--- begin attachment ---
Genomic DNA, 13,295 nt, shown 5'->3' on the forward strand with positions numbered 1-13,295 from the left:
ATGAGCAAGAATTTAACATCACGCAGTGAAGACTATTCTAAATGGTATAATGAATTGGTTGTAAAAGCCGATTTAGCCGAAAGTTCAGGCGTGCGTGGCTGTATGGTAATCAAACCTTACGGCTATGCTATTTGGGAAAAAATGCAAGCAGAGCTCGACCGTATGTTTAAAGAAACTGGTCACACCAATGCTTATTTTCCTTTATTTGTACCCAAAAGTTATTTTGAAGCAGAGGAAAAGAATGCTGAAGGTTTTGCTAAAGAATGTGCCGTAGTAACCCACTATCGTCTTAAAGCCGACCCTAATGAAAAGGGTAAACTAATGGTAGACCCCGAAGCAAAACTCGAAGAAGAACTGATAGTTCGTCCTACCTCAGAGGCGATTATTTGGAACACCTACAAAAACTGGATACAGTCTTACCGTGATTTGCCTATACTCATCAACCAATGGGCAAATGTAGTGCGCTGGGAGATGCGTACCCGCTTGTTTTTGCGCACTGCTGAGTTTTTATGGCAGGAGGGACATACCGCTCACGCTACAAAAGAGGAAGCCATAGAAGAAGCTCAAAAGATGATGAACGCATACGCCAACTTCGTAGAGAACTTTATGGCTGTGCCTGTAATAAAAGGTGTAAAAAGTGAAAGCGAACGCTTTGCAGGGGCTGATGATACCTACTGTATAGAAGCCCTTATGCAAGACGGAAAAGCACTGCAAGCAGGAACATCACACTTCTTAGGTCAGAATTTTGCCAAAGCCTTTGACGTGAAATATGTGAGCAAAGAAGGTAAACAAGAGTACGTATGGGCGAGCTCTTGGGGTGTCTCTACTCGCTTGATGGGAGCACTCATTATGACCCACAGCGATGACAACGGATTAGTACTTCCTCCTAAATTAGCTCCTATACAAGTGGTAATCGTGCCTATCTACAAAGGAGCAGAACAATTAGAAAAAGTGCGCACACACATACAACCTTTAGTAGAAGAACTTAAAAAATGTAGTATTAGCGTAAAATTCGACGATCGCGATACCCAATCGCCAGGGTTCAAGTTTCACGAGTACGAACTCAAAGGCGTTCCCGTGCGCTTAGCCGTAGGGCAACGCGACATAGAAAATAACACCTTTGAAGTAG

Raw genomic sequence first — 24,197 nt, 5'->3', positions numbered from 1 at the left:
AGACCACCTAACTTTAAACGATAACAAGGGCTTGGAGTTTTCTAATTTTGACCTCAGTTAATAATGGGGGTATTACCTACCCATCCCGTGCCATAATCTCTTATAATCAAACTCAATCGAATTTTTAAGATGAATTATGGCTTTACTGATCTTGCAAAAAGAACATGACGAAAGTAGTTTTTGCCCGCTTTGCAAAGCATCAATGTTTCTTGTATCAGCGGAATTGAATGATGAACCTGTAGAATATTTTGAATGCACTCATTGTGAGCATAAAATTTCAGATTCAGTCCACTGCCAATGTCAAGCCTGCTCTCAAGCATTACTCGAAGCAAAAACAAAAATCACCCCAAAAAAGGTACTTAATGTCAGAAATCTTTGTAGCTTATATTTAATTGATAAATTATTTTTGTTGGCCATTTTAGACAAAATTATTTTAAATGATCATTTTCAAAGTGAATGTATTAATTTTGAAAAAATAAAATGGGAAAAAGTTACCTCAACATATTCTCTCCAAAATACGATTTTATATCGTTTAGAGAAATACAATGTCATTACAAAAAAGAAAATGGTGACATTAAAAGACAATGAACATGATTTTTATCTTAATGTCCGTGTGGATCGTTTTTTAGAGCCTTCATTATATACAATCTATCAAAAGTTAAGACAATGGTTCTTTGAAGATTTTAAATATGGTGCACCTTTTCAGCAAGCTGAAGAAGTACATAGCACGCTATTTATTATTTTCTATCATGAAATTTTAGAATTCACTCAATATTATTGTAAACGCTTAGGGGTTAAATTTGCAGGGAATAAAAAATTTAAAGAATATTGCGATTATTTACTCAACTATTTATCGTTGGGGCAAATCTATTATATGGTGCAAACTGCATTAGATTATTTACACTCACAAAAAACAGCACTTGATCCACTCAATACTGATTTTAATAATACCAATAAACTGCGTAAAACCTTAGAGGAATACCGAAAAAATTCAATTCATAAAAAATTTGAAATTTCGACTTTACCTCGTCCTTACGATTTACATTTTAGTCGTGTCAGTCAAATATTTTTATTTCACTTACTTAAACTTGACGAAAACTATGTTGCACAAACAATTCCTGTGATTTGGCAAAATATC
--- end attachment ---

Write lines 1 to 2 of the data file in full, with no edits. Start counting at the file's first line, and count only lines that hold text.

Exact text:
Genomic DNA, 13,295 nt, shown 5'->3' on the forward strand with positions numbered 1-13,295 from the left:
ATGAGCAAGAATTTAACATCACGCAGTGAAGACTATTCTAAATGGTATAATGAATTGGTTGTAAAAGCCGATTTAGCCGAAAGTTCAGGCGTGCGTGGCTGTATGGTAATCAAACCTTACGGCTATGCTATTTGGGAAAAAATGCAAGCAGAGCTCGACCGTATGTTTAAAGAAACTGGTCACACCAATGCTTATTTTCCTTTATTTGTACCCAAAAGTTATTTTGAAGCAGAGGAAAAGAATGCTGAAGGTTTTGCTAAAGAATGTGCCGTAGTAACCCACTATCGTCTTAAAGCCGACCCTAATGAAAAGGGTAAACTAATGGTAGACCCCGAAGCAAAACTCGAAGAAGAACTGATAGTTCGTCCTACCTCAGAGGCGATTATTTGGAACACCTACAAAAACTGGATACAGTCTTACCGTGATTTGCCTATACTCATCAACCAATGGGCAAATGTAGTGCGCTGGGAGATGCGTACCCGCTTGTTTTTGCGCACTGCTGAGTTTTTATGGCAGGAGGGACATACCGCTCACGCTACAAAAGAGGAAGCCATAGAAGAAGCTCAAAAGATGATGAACGCATACGCCAACTTCGTAGAGAACTTTATGGCTGTGCCTGTAATAAAAGGTGTAAAAAGTGAAAGCGAACGCTTTGCAGGGGCTGATGATACCTACTGTATAGAAGCCCTTATGCAAGACGGAAAAGCACTGCAAGCAGGAACATCACACTTCTTAGGTCAGAATTTTGCCAAAGCCTTTGACGTGAAATATGTGAGCAAAGAAGGTAAACAAGAGTACGTATGGGCGAGCTCTTGGGGTGTCTCTACTCGCTTGATGGGAGCACTCATTATGACCCACAGCGATGACAACGGATTAGTACTTCCTCCTAAATTAGCTCCTATACAAGTGGTAATCGTGCCTATCTACAAAGGAGCAGAACAATTAGAAAAAGTGCGCACACACATACAACCTTTAGTAGAAGAACTTAAAAAATGTAGTATTAGCGTAAAATTCGACGATCGCGATACCCAATCGCCAGGGTTCAAGTTTCACGAGTACGAACTCAAAGGCGTTCCCGTGCGCTTAGCCGTAGGGCAACGCGACATAGAAAATAACACCTTTGAAGTAG